By Marilyn Shock
Wooster resident and Operation Iraqi Freedom veteran Derrick Hardy, a member of the Arkansas Army National Guard 39th, is 100 percent service-connected disabled and hopes to bring awareness to his personal battle to receive quality health care.
Hardy suffers from Familial Adenomatous Polyposis (FAP), an inherited condition in which numerous adenomatous polyps form mainly in the epithelium of the large intestine. He first learned of the disease from a letter sent by the Red Cross while serving in Iraq as a lead gunner for convoy security with the Guard.
During his deployment, Hardy learned that both his mother and oldest sister were battling stage 3 and stage 4 Cancer as a result of FAP. He also learned he had a greater chance of developing the disease.
"Once I returned home from Baghdad, Iraq, I was told I had to also get tested," he said. "In 2008, at age 22 I underwent my first upper and lower GI scope which in fact showed that I had hundreds of thousands of pre-cancerous polyps in the colon and rectum, so many that it was not possible to cut or burn; my chance of developing cancer was at an all-time high. At that time, I was told the best option for me was to undergo a surgery that involved having my complete colon and rectum removed and to have an ileostomy bag. It took me a year to have that sink in because I was told I could have this major surgery or have cancer so I made the choice of surgery for my family. My surgery was completed on November 29, 2010, where I spent many days in the hospital having my procedure that I needed and many more days of recovery ahead."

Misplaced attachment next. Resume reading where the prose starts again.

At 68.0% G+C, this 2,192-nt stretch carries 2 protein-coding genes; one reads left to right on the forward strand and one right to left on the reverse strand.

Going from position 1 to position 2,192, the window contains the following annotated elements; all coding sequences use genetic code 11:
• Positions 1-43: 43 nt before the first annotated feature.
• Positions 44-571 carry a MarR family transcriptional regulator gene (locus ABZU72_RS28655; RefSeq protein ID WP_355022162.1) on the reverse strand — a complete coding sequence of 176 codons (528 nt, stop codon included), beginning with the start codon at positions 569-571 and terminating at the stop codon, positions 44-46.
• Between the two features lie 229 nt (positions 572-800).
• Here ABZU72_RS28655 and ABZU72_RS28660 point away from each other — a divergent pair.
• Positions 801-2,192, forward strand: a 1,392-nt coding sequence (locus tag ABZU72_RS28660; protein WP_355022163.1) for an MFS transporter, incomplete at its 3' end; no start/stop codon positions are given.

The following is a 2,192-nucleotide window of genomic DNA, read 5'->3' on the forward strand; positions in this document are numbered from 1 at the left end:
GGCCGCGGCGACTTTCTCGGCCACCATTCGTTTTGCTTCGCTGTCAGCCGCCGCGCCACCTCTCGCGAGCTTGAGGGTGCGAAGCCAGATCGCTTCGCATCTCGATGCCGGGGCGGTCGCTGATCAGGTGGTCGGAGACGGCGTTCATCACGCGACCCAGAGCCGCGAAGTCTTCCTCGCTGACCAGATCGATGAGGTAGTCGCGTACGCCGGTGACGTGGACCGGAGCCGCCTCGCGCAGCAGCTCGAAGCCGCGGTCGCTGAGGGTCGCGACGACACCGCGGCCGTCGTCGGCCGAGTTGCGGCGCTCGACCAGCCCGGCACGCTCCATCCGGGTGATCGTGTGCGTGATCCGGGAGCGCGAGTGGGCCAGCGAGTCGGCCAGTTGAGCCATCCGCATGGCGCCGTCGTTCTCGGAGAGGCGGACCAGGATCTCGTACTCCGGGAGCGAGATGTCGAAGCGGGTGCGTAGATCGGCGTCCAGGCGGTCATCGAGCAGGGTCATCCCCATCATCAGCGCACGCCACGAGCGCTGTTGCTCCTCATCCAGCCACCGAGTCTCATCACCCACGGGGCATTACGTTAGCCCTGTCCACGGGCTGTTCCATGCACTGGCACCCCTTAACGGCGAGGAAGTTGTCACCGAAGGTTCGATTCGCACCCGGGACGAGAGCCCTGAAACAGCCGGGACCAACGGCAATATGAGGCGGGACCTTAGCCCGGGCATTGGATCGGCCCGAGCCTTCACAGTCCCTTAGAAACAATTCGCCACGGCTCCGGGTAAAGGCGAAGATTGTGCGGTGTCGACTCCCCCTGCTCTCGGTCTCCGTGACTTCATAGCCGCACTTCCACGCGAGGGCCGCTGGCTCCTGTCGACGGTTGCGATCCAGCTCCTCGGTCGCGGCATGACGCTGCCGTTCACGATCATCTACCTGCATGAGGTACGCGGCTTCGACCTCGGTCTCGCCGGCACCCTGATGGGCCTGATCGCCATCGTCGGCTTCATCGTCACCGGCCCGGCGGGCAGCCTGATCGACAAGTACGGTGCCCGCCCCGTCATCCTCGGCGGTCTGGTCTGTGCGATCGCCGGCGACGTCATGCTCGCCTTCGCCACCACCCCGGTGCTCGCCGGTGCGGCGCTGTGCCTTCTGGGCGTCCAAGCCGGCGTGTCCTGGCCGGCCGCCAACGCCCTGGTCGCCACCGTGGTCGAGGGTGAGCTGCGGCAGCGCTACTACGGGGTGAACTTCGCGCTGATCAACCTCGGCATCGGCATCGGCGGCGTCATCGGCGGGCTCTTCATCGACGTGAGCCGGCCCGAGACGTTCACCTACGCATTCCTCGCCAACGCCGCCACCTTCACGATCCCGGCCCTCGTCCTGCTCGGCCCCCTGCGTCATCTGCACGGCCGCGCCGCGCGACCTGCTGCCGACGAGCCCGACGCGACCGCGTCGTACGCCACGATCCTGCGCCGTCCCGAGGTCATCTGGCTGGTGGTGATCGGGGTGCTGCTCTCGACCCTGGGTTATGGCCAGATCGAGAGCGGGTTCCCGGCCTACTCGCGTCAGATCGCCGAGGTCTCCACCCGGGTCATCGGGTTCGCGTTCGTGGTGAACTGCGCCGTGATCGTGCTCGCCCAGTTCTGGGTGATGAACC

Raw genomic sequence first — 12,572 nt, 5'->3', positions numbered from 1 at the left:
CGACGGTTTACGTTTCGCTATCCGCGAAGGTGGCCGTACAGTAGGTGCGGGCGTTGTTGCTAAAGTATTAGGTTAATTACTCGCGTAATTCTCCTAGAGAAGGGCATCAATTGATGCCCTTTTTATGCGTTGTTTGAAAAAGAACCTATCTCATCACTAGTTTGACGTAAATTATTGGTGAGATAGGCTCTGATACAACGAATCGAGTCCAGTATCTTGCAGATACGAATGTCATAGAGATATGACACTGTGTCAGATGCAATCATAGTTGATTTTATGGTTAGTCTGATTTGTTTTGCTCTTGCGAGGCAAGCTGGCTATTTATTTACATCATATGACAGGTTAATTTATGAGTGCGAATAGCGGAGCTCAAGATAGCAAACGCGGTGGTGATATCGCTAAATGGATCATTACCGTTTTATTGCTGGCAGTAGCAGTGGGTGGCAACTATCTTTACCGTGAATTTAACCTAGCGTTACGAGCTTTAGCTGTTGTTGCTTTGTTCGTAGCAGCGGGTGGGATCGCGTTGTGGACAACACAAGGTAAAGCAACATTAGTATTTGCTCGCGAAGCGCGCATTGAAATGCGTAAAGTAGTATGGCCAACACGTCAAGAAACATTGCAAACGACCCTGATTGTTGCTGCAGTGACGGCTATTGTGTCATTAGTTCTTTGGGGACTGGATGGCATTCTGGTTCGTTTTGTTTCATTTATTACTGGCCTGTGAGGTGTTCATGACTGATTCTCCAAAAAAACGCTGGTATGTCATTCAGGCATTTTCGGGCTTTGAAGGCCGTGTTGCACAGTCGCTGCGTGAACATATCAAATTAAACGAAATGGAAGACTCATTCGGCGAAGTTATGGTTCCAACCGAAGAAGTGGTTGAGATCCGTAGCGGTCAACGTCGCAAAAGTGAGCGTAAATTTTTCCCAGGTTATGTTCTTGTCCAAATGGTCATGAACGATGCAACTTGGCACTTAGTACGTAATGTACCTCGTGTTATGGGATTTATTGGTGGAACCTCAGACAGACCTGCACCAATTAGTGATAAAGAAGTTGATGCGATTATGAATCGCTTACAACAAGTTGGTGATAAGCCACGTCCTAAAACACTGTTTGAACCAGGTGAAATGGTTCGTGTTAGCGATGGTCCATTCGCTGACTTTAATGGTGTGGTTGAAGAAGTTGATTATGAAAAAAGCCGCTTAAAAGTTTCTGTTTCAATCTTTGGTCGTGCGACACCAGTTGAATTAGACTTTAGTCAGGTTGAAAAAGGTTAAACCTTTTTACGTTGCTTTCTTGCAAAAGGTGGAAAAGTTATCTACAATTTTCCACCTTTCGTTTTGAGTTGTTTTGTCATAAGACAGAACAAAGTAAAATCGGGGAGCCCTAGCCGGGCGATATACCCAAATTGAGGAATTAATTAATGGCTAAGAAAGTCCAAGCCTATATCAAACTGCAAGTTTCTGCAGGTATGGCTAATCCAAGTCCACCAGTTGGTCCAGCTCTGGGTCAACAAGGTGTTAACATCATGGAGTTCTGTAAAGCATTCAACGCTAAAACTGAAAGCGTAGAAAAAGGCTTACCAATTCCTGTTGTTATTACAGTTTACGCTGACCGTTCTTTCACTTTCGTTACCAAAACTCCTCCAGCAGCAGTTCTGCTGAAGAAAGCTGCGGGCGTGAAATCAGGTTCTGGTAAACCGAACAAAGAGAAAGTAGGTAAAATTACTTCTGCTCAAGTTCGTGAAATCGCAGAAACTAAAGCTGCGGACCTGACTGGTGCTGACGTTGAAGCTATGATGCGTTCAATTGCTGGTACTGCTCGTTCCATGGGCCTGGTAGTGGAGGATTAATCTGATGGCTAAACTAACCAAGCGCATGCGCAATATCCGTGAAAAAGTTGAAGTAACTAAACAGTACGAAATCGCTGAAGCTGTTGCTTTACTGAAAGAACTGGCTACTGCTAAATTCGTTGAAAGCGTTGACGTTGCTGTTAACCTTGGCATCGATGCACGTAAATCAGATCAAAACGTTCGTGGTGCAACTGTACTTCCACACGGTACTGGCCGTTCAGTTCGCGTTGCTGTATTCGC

Hardy cites controversy concerning health care for veterans as his motivation for his campaign. He has reached out to government officials, including US Rep.French Hill and US Sen. John Boozman.
"I questioned how I had come from a warzone in which I had been able to do anything and everything to then being put on restrictions which slapped me in the face of what I could now do in my new life," he said. "I spent many more hours trying to build my body up to what I was like knowing it will never be the way my life was."
Hardy’s oldest sister died in 2013 to FAP at age 35, then his mother in 2014 to FAP at age 59, and then his youngest sister 2015 at age 27.
"There are only three of us left, one brother and one sister," he said. "Also, 75 percent of our children from my brothers, sisters, and I have the same FAP."
In August last year, Hardy began another round of testing.
"On Monday, January 11, 2016, we sat down with another GI doctor to find out that this team of doctors could no longer handle my issues," he said. "Now we are waiting on yet another test which is a pill camera to see the same target area and then also at this time we are awaiting to be referred out to MD Anderson Cancer Center to see Doctor Patrick Lynch. We know are facing non ampullary duodenal polyps."
Despite his service-connected disability, Hardy said he is encountering problems getting access to the health care he needs from the Department of Veterans Affairs and the local VA medical facilities. His trip MD Anderson in Houston this month is in many ways, cost prohibitive.
"We are asking for any donations that others can give to use toward the cost of the travel and medical expenses," he said. "The VA hospital is doing what they can to help us out, but I have to front all of the cost of travel, food, and lodging and any additional expenses needed."
Hardy is married to Ashley and they have two daughters, Maddison, 5, and Sophia, 4. They also have a son, Mason, 3.
Hardy’s local supporters have set up a GoFundMe account at www.gofundme.com/derrick-fap. The site includes more about his fight and what is ahead of him medically.